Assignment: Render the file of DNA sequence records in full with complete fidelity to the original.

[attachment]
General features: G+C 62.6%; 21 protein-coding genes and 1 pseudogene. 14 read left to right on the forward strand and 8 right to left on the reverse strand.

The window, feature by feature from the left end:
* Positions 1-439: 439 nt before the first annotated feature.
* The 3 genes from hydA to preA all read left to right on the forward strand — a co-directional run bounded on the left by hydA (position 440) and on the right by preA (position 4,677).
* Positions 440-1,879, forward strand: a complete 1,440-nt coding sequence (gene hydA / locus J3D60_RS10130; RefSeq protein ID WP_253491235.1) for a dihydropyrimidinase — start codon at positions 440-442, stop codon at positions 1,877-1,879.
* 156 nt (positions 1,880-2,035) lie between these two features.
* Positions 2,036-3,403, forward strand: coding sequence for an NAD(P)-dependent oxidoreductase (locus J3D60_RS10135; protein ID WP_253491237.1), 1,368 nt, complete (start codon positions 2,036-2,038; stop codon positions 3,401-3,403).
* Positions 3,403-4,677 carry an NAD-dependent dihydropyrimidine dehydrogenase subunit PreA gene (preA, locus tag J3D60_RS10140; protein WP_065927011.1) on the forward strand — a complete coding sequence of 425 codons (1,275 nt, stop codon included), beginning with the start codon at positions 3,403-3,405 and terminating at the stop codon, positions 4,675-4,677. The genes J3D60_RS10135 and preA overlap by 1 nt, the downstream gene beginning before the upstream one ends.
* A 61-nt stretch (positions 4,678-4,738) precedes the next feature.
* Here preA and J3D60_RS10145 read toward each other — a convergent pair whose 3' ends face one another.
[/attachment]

General features: G+C 62.6%; 21 protein-coding genes and 1 pseudogene. 14 read left to right on the forward strand and 8 right to left on the reverse strand.

The window, feature by feature from the left end:
* Positions 1-439: 439 nt before the first annotated feature.
* The 3 genes from hydA to preA all read left to right on the forward strand — a co-directional run bounded on the left by hydA (position 440) and on the right by preA (position 4,677).
* Positions 440-1,879, forward strand: a complete 1,440-nt coding sequence (gene hydA / locus J3D60_RS10130; RefSeq protein ID WP_253491235.1) for a dihydropyrimidinase — start codon at positions 440-442, stop codon at positions 1,877-1,879.
* 156 nt (positions 1,880-2,035) lie between these two features.
* Positions 2,036-3,403, forward strand: coding sequence for an NAD(P)-dependent oxidoreductase (locus J3D60_RS10135; protein ID WP_253491237.1), 1,368 nt, complete (start codon positions 2,036-2,038; stop codon positions 3,401-3,403).
* Positions 3,403-4,677 carry an NAD-dependent dihydropyrimidine dehydrogenase subunit PreA gene (preA, locus tag J3D60_RS10140; protein WP_065927011.1) on the forward strand — a complete coding sequence of 425 codons (1,275 nt, stop codon included), beginning with the start codon at positions 3,403-3,405 and terminating at the stop codon, positions 4,675-4,677. The genes J3D60_RS10135 and preA overlap by 1 nt, the downstream gene beginning before the upstream one ends.
* A 61-nt stretch (positions 4,678-4,738) precedes the next feature.
* Here preA and J3D60_RS10145 read toward each other — a convergent pair whose 3' ends face one another.